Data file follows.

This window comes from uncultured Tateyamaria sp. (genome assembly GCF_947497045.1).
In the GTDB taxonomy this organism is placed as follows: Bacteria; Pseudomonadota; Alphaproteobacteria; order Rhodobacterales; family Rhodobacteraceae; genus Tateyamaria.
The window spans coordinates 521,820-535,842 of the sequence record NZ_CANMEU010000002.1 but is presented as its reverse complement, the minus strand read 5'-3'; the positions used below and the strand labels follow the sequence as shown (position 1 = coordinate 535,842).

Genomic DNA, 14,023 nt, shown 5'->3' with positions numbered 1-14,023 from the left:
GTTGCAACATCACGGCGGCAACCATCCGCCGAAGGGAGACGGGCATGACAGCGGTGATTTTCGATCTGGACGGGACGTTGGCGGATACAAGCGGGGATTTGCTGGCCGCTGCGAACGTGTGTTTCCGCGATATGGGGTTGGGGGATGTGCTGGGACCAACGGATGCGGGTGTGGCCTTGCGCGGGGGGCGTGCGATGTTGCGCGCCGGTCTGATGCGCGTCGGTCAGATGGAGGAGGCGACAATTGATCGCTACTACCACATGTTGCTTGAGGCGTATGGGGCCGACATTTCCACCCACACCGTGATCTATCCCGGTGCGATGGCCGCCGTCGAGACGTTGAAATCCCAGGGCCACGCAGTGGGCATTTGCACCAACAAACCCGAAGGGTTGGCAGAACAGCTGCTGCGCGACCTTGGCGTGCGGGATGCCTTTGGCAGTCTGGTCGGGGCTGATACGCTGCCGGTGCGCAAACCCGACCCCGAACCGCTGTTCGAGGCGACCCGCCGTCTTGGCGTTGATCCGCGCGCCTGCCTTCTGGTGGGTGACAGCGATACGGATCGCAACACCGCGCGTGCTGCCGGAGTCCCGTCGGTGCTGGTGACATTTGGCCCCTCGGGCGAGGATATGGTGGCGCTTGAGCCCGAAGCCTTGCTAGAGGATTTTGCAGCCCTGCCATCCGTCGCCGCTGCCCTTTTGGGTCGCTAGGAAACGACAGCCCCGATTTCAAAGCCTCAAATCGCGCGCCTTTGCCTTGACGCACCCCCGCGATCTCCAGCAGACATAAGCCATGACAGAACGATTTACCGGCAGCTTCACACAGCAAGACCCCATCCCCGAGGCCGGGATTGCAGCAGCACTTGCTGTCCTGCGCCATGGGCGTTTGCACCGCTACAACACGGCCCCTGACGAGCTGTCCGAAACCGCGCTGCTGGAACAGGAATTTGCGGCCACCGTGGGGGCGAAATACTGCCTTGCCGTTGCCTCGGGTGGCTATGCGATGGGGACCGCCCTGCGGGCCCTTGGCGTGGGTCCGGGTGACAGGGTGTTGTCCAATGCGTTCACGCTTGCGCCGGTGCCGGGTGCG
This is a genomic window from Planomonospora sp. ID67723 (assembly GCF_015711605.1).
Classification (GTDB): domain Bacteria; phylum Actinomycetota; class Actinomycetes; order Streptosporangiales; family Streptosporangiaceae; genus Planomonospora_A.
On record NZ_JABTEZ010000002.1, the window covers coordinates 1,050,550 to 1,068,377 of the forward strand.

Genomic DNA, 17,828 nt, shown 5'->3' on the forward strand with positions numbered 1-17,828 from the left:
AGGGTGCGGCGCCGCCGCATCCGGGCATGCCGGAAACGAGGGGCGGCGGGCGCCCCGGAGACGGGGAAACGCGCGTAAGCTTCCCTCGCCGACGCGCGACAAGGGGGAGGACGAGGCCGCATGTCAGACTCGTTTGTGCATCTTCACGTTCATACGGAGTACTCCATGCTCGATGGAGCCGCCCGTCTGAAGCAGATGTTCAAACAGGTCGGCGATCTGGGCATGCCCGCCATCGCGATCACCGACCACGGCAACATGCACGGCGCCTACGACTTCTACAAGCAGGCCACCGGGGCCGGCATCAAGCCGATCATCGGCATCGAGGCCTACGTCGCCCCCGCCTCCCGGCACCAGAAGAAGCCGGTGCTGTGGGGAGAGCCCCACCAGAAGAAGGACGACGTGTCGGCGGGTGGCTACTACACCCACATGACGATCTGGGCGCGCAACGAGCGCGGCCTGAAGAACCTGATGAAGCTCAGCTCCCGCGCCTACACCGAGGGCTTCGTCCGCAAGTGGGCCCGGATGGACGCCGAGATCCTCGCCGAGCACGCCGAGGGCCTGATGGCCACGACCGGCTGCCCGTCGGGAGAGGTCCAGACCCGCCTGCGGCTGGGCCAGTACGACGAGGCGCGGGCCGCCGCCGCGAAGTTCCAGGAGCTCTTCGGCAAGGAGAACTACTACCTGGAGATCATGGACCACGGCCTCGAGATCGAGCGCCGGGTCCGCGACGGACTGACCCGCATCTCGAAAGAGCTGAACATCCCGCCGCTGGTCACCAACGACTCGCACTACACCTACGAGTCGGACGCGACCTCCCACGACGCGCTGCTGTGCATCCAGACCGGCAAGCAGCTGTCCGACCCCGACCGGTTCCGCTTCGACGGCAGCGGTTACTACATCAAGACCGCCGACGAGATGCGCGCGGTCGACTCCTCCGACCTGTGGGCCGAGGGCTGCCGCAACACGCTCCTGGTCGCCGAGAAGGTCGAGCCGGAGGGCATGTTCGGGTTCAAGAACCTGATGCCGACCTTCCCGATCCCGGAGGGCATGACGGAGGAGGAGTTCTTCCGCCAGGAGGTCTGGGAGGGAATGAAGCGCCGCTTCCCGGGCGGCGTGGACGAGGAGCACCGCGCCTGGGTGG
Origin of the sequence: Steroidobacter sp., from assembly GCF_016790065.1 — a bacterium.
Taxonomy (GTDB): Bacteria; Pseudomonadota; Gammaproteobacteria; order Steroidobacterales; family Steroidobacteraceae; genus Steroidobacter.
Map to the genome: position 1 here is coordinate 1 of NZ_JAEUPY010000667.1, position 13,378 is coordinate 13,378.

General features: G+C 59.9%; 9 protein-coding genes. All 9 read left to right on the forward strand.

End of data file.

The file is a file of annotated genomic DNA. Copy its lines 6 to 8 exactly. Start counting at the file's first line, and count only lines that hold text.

This is a genomic window from Planomonospora sp. ID67723 (assembly GCF_015711605.1).
Classification (GTDB): domain Bacteria; phylum Actinomycetota; class Actinomycetes; order Streptosporangiales; family Streptosporangiaceae; genus Planomonospora_A.
On record NZ_JABTEZ010000002.1, the window covers coordinates 1,050,550 to 1,068,377 of the forward strand.